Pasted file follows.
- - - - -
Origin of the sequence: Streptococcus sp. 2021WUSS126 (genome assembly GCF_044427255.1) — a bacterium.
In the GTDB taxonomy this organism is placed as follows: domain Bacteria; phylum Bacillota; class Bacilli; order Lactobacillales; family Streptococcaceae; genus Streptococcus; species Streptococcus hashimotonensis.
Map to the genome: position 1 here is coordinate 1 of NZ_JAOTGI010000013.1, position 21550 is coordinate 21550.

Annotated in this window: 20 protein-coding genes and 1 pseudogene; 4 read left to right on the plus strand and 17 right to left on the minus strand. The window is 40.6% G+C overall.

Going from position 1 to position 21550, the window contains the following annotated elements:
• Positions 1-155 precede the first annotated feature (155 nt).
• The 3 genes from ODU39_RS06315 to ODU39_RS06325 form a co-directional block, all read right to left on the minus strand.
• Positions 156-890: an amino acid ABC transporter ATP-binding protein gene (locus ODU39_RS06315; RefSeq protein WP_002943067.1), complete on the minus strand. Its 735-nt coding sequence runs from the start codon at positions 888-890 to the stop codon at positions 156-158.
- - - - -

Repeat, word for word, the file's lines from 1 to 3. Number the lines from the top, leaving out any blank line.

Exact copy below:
Origin of the sequence: Streptococcus sp. 2021WUSS126 (genome assembly GCF_044427255.1) — a bacterium.
In the GTDB taxonomy this organism is placed as follows: domain Bacteria; phylum Bacillota; class Bacilli; order Lactobacillales; family Streptococcaceae; genus Streptococcus; species Streptococcus hashimotonensis.
Map to the genome: position 1 here is coordinate 1 of NZ_JAOTGI010000013.1, position 21550 is coordinate 21550.